British screenwriter Runcie's debut is a Zelig-esque romp taking his sad-sack hero from the early 16th century through the early 20th. In Seville, a young man is enamored of a fine lady named Isabella, who strikes a bargain: she'll be his if he can bring her"a gift which no man or woman had ever received before." And so, in 1519, off to the New World sails Diego de Godoy with the conquistador Cortés. In Mexico, while the Spanish armies busy themselves conquering Montezuma, Diego falls head over heels for the lovely Ignacia—and discovers the delights of chocolate. This is the gift he takes back to Isabella—but, impressive though the new taste be, Diego no longer loves Isabella, only Ignacia. It's back to Mexico, then, where Diego finds only what seems to be Ignacia's grave. In her family's city of Chiapas, no one has ever heard of her, and Diego is told that, if he can remember Montezuma, he has to be at least 150 years old (his dog Pedro, too). Aha! it must be the effects of the elixir Ignacia gave him to drink on his departure from her! Poor Diego, lovelorn and uncertain what to do, returns to Europe and—surprise!—is imprisoned in the Bastille with a Marquis who loves Diego's chocolates and comes perilously near sodomizing Pedro in a most sadistic way. On to Vienna, where not only will Diego's part in creating the first Sacher torte become clear; not only will he befriend a prostitute who sits for an artist named Gustav (Klimt, might it be?); but his increasing sorrows, depression, alcoholism (and temporary loss of smell) take him for treatment to the Vienna General Hospital, where—that's right, a certain youngdoctorhas him lie on acouch and talk. There will be much more—including the curious origin of chocolate kisses—before such an end occurs as certainly won't be revealed here. Quick, simple, ever-amusing historical fun. Author tour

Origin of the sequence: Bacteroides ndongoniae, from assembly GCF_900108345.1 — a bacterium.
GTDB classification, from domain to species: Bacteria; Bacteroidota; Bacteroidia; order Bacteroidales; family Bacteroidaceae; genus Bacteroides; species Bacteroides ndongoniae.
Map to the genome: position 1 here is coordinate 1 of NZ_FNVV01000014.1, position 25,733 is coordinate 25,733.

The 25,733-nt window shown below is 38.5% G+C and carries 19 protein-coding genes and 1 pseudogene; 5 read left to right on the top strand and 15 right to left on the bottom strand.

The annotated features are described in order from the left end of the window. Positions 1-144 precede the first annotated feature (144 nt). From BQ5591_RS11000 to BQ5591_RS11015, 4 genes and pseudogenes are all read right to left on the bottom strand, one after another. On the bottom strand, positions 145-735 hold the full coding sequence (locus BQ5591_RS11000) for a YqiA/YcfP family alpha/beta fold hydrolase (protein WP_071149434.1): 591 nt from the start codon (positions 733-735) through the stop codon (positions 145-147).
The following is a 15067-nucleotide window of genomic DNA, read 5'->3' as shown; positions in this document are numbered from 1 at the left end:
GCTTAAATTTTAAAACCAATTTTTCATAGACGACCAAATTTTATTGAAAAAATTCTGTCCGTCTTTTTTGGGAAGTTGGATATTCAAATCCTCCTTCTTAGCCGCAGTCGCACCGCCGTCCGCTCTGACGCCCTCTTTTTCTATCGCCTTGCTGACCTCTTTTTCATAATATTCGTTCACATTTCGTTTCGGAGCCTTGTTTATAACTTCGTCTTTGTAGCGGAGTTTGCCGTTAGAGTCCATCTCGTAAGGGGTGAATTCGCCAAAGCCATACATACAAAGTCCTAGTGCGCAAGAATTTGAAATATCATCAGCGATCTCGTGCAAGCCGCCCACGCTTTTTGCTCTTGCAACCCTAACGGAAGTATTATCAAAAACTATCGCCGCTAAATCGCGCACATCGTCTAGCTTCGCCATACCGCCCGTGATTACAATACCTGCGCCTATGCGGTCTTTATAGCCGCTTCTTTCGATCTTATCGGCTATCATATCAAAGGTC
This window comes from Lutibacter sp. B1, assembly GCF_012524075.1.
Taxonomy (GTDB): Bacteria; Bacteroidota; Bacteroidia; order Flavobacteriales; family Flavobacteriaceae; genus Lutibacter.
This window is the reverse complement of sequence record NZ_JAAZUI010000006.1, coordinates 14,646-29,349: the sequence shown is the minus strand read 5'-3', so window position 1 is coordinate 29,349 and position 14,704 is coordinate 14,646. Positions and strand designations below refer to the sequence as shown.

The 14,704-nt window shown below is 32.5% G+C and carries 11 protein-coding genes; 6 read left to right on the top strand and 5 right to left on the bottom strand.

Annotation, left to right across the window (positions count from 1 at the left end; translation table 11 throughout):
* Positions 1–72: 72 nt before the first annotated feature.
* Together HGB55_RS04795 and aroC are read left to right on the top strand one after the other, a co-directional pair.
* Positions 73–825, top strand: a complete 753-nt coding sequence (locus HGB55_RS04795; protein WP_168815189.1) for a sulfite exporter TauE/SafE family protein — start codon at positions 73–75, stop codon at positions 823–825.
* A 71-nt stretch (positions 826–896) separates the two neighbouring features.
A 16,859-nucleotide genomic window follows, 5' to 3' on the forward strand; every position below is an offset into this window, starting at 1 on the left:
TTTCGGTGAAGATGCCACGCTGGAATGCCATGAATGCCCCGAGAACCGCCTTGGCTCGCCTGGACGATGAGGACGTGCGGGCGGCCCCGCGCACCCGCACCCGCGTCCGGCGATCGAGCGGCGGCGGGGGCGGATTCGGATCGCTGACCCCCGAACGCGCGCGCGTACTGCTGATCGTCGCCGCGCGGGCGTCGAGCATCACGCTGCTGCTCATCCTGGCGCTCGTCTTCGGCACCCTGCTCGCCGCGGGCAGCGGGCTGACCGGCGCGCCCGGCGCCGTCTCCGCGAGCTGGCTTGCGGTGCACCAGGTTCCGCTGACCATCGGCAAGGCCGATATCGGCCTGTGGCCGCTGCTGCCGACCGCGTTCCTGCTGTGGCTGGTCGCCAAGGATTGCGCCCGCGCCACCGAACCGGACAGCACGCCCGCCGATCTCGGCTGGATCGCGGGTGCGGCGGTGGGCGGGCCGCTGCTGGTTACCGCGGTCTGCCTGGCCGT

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Product Details

  • ISBN-13: 9780060959432
  • Publisher: HarperCollins Publishers
  • Publication date: 1/28/2002
  • Series: Harper Perennial